It is not uncommon in family law cases with children for one party to be concerned with the other party’s mental stability. These concerns can stem from things such as anger and violence, both physical and emotional, from a mental health diagnosis, or from general concerns about the safety of the children when they are alone with the other party. When concerns like these exist, clients often ask for the other person to be psychologically evaluated.
Psychological evaluations of parties are governed by Rule 12.360, and are not automatically ordered by judges upon request. The courts view these types of evaluations as infringing upon people’s privacy, and will only allow them when absolutely necessary. The person requesting these evaluations must prove two things:
- That the person’s mental health is related to a matter in controversy AND
- That there is good cause for the examination.
Like most things in the law, these are very vague and general requirements. However, these requirements have been further explained and defined over the years.
In order to prove that a person’s mental health is related to a matter in controversy, it is best to be able to prove to the court, with competent evidence, that the person’s mental health issues negatively impact his or her ability to parent and provide a safe environment for the children. This would not be something as simple as stating that the person parents with an authoritarian attitude, or yells often. However, a diagnosed mental health disorder and prior Baker Acts would be sufficient. These are the two ends of the spectrum of mental stability impacting parenting, and anything in between would be determined on a case by case basis.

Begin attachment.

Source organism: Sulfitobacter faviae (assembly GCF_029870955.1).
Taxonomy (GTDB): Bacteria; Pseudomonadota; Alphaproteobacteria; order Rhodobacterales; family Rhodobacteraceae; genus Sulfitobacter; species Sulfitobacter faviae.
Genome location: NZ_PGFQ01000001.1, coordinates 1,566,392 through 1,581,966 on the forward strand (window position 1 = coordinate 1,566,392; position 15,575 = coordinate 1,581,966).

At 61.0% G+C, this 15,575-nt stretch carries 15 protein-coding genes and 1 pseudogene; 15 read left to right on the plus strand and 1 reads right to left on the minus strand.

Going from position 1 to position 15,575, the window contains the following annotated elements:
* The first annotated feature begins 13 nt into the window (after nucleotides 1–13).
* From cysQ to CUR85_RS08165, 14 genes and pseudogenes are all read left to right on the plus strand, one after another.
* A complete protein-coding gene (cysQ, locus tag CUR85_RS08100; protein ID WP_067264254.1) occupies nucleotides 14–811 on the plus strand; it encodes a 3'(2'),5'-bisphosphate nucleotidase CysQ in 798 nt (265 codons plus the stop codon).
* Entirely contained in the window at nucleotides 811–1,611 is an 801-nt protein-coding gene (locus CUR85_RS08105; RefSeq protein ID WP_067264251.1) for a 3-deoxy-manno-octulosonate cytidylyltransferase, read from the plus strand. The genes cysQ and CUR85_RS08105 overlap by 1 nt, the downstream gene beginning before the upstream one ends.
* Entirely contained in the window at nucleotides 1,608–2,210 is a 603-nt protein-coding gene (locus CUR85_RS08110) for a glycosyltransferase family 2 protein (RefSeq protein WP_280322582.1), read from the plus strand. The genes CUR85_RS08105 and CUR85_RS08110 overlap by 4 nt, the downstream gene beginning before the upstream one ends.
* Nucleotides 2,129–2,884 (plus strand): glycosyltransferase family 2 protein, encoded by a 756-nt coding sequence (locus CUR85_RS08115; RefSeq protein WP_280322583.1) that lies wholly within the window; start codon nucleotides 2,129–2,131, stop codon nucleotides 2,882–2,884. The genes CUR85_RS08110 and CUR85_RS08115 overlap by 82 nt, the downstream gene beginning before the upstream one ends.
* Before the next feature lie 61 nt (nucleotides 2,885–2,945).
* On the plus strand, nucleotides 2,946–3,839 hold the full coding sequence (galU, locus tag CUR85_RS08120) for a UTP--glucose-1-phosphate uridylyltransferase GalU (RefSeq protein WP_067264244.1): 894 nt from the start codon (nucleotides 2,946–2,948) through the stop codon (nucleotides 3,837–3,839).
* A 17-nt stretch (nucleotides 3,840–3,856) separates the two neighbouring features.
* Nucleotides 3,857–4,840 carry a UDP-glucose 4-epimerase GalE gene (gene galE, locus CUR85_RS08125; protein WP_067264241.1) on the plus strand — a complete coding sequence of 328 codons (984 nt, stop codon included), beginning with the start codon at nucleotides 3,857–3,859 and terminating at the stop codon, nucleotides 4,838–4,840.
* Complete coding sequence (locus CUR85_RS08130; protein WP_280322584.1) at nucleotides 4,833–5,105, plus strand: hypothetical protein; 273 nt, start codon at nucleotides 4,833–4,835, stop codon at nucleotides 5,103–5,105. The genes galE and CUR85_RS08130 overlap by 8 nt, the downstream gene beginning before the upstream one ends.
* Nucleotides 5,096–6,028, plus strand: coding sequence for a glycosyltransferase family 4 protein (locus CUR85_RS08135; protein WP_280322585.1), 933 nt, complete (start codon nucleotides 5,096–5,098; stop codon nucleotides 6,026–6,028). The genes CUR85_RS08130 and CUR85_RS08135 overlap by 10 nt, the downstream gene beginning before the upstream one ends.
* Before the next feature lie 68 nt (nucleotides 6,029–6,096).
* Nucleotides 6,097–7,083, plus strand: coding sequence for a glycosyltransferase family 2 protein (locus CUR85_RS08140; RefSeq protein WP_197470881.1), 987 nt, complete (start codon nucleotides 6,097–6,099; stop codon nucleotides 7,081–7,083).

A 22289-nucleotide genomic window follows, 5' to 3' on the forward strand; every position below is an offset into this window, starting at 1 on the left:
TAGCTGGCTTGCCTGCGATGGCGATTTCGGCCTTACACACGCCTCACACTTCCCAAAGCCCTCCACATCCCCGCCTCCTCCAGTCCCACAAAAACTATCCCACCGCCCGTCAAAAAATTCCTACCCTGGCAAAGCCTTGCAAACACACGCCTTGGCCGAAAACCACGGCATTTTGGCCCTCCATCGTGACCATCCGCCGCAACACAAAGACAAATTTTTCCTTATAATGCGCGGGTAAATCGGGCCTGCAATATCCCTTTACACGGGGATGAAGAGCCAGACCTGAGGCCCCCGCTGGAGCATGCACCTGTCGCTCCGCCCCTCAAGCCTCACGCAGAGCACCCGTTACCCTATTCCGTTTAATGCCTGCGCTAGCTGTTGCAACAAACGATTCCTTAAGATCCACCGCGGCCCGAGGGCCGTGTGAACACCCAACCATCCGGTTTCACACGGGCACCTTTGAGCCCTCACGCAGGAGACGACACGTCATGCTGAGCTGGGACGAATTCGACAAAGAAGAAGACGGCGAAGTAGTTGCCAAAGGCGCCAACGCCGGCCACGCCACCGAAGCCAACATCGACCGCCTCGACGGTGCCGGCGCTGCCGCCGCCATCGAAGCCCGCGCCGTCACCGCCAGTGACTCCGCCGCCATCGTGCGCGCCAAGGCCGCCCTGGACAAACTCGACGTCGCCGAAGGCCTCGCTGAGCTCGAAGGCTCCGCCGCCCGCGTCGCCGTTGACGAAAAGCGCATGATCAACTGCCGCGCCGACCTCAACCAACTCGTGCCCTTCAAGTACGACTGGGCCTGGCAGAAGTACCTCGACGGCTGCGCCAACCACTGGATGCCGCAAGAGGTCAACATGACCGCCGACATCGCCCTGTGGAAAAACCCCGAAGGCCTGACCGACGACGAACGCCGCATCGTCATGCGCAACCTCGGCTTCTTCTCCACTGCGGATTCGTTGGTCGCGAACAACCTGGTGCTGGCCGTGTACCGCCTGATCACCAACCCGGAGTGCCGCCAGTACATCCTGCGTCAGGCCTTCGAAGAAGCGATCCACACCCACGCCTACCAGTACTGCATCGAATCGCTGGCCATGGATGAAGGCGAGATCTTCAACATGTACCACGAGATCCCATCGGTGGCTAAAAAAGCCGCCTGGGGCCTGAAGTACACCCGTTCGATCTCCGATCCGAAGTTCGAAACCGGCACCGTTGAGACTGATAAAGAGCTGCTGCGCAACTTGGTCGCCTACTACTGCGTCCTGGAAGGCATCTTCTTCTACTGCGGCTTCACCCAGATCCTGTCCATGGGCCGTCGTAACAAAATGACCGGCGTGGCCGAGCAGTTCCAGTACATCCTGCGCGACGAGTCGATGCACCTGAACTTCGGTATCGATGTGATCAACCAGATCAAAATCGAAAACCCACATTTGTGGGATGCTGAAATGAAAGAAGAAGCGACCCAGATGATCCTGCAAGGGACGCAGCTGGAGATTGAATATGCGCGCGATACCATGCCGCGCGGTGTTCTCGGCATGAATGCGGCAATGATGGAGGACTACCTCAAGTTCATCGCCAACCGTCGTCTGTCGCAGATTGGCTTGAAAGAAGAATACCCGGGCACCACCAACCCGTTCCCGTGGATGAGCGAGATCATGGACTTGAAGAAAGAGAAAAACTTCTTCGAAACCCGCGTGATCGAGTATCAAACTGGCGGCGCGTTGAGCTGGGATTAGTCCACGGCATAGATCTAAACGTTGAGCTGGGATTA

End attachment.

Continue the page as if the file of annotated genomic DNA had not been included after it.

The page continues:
The second prong of the test relates to a concept known as “good cause”. This is a common concept in the law, and generally means having substantial evidence to support a position. In this specific situation, having good cause for the requested psychological evaluation generally requires that the person’s mental health condition cannot be adequately assessed or explored by the court without expert medical testimony. Additionally, it is helpful to be able to prove to the court that the allegations of a mental health issue place the child at risk of abuse, neglect, or abandonment as a result of the parent’s inability to meet the child’s needs.
As you can probably tell, this issue is extremely fact-driven, and case-specific. There is no clear bright-line rule when it comes to determining if or when a psychological evaluation should be ordered in family law cases.If you have questions about divorce, child custody, or another family law matter in South Florida, Robert Sparks Attorneys is here to help. Call or contact